- Historic Sites
Irwin F. Fredman
Irwin F. Fredman has been an instructor in the humanities at Hobart College in upstate New York as well as an advertising man on Madison Avenue. Now semiretired, he is writing a study of American democracy, “in the spirit of Tocqueville,” tentatively titled How America Lost Its Balance . In it, he uses Great Neck, Long Island, where he lived for many years, as a microcosm of the way economic power and special interests can corrupt the political process. It was while he was studying the machinations of Harry Sinclair of Teapot Dome fame (Sinclair lived in Great Neck) that Fredman first came upon the parallels that he explores in this essay.
American Heritage is proud to host the
National Portal to
- American Revolution Center
- National Museum of Civil War Medicine
- National Museum of the U.S. Navy
- Manassas National Battlefield
- Maryland State House
In association with the
American Association for State and Local History
Why do we need a national nonprofit membership society for American history?
“Save America’s Treasures” has been totally eliminated—the largest Federal program supporting preservation of such treasures as the original Star Spangled Banner and George Washington’s tent.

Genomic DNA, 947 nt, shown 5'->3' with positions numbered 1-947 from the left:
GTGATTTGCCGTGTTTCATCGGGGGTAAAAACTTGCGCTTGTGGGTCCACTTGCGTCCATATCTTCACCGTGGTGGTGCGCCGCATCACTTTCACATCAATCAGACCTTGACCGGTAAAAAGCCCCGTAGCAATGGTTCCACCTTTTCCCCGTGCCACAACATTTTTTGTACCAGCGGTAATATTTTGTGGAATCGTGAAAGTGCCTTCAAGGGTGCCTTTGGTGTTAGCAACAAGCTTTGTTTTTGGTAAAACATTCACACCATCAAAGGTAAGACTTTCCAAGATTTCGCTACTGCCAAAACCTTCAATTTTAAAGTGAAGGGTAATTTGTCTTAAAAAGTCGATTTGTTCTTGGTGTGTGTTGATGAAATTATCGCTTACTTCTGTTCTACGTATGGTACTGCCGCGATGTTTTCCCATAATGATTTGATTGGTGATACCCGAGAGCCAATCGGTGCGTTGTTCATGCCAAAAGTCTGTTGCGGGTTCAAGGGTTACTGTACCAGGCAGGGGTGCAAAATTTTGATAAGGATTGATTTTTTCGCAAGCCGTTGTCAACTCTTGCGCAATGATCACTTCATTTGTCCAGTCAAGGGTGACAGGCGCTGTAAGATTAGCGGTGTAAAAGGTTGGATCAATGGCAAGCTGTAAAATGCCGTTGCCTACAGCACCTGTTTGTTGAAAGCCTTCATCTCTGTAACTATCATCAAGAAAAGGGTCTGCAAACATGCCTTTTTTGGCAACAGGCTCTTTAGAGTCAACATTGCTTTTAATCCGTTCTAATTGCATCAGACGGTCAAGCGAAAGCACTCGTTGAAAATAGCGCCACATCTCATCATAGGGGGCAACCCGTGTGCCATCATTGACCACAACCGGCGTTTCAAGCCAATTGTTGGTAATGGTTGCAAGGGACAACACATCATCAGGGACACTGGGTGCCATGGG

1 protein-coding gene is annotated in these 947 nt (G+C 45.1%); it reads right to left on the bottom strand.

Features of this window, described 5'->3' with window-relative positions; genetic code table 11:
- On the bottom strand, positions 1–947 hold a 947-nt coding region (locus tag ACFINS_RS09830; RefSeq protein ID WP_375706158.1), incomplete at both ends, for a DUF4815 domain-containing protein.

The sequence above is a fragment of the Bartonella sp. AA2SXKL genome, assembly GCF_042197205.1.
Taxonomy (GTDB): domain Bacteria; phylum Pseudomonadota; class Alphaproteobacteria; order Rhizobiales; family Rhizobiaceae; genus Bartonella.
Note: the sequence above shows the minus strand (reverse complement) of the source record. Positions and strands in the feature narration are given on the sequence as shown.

65% of Americans don’t know what happened at the Constitutional Convention, according to a recent survey by Newsweek.
The “Teaching American History” grants—the largest Federal program supporting history education—have been completely eliminated.
Visits to the Top 20 Civil War battlefields have dropped in half from 1970 to 2009 according to official National Park Service statistics.
40% of Americans can’t identify whom we fought in World War II, according to a recent survey by Newsweek.
A quarter of Americans believe Congress shares power over U.S. foreign policy with the United Nations, according to a recent Annenberg survey.
“There is little that is more important for an American citizen to know than the history and traditions of his country,” John F. Kennedy wrote in American Heritage.
The “We the People Program,” which touched some 30 million students and 90,000 teachers over 25 years, has been completely eliminated.
Two-thirds of Americans could not correctly name Yorktown as the last major military action of the American Revolution, according to a recent national Gallup survey.
The National Heritage Areas and Scenic Byways program, the only major Federal program encouraging visits to historic places, has been completely eliminated in Congressional committee.